use equipment and apparatus in a manner for
which they were not intended.
• No horseplay in the lab.
• Never work alone in the lab.
• Follow fire drill procedures when fire alarm
sounds.
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Fire Alarm Procedures
• Exit the room and turn right, then left to exit
the building near the main office.
• Meet the class halfway down the parking lot
on the right.
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Electricity Lab Safety Procedures
• Do not use electrical equipment with frayed or
twisted wires.
• Be sure your hands are dry before using
electrical equipment
• Do not trip over electrical cords.
• Use extreme caution when working with hot
plates or other heating devices.
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Stop to Think…
• Which of the following are allowed in the lab?
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Scientific Notation
• Is there an easier way to express large
numbers?
– Ex)
2 3471693273 . x 10
23,471,693,273
10 places
This
Count
number
the decimal
number
becomes
Move
the
the
of decimal
exponent
places
of ten.
point
so that
there
Moving
you
moved
the nondecimal
the
is
only
one
left
decimal
makes
it positive,
zero
digitpoint.
on
the
right
left ofmakes
it. negative.
Stop to Think…
• Place the following numbers into scientific
notation.
– 93,000,000
– 3,600
– 0.00015
– 0.453
– 152
– 63
–9
Metric Prefixes
Power
10-18
10-15
10-12
10-9
10-6
10-3
10-2
10-1
* rarely used
Prefix
attofemtopiconanomicromillicentideci-
Symbol
a
f
p
n
µ
m
c
d
Power
101
102
103
106
109
1012
1015
1018
Prefix
dekahectokilomegagigaterapetaexa-
Symbol
da*
h*
k
M
G
T
P*
E*
The Nature of Measurement
• Consider the following reading on a meter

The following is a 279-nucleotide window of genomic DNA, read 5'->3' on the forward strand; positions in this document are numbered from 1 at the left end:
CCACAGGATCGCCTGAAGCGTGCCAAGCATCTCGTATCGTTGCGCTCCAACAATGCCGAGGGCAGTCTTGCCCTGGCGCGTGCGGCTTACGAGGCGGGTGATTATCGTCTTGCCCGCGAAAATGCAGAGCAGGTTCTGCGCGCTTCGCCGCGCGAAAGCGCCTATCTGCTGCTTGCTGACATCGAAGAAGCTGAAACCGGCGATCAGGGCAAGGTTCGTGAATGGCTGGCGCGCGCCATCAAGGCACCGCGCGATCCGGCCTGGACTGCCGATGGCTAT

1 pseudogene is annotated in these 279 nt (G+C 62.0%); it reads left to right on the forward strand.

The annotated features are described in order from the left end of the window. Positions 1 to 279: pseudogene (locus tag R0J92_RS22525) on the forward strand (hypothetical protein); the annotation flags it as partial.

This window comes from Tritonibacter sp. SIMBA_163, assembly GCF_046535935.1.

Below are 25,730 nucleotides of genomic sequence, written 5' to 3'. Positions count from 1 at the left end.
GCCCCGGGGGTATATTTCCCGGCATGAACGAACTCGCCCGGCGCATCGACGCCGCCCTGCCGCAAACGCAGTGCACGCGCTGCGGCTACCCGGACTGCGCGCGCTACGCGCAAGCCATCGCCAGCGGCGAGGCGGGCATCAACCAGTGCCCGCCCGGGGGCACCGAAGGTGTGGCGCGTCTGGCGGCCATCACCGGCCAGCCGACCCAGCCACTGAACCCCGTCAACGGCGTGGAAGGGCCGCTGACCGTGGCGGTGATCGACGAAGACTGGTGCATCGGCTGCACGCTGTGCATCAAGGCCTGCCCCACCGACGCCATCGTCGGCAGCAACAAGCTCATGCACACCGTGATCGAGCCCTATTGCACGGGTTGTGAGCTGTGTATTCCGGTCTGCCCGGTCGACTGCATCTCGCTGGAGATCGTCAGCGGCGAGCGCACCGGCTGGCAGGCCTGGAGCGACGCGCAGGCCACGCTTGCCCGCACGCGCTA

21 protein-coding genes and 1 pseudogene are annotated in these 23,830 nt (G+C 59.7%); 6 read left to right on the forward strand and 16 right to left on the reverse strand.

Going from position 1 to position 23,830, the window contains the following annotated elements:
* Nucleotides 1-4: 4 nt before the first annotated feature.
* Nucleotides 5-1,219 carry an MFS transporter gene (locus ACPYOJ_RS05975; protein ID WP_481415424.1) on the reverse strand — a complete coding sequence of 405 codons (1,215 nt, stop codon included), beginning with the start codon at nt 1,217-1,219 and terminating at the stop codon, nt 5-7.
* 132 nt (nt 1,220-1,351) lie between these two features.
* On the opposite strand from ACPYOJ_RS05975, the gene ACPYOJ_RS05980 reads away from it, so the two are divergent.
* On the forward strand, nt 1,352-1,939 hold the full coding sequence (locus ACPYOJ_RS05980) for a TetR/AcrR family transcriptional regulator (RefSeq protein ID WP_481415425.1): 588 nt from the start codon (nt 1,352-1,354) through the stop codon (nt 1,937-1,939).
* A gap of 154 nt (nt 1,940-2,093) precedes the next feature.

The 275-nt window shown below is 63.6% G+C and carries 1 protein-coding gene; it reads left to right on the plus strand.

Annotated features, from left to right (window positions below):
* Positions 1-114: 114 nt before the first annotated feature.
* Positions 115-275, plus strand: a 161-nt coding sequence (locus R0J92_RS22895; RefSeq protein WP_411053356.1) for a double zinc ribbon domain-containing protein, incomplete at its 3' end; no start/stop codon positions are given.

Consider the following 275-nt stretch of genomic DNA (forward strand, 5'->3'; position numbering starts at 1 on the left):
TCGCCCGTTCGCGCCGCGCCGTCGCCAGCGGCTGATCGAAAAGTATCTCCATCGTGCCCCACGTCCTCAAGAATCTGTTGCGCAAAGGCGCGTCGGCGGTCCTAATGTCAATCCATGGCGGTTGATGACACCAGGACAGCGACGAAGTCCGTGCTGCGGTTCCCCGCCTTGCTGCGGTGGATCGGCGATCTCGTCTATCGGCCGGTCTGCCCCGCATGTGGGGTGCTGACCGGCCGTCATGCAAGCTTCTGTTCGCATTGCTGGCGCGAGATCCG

stick:
1
cm
2
3
4
5
6
7
8
Error
• Random
– can be reduced with repeated readings
• Systematic
– cannot be reduced with repeated readings
– always in same direction (high or low)
Precision vs. Accuracy
• Accuracy is how close readings or calculations
are to the true or accepted value.
• Precision is how many decimal places an
instrument resolves.
• To illustrate this…. a challenge of archery!!!!
Precision vs. Accuracy
x xxxx
xx
True or
accepted value
Precise, but not accurate!
Precision vs. Accuracy
x
x
x
x
x
x
x
x
Accurate, but not precise!
Precision vs. Accuracy
x
x
x
x
x
x
x
Neither accurate nor precise!
Precision vs. Accuracy
xxx
xxxx
Both accurate and precise!
So what’s the difference?
• Accuracy is how close a measurement is to the
true or accepted value
• Precision is how close repeated
measurements are to each other
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How many decimal points do I record?
• Always all the measured digits, and one
estimated
• For graduated instruments (meter stick, spring
scales)
– Record to half the smallest marking (estimate 0.5 mm
on a meter stick)
• For digital instruments
– Record the measurement given, exactly as it is shown
• ex) If a digital scale reads 1.600 g, then record 1.600 g, not
1.6 g.
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Stop to Think…
• Which is more precise, the metric side of a
meter stick or the inches side?
• What could affect the accuracy of a meter
stick?
Sig Figs
• If numbers given in a problem aren’t precise,
then our answer shouldn’t be either!
• There are rules for adding & subtracting sig
figs
– demonstration
• There are yet more rules for multiplying &
dividing sig figs!
– demonstration
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Stop to Think
• What is the correct measurement for the
length of the blue rectangle?
1
2
3
4
5
6
7
8
cm
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Modeling
• It is often helpful to simplify real-world
phenomena in order to understand it better.
• A model is a simplification of reality that
allows us to understand a situation better.
• It is NOT real-life, but a simplification of reallife.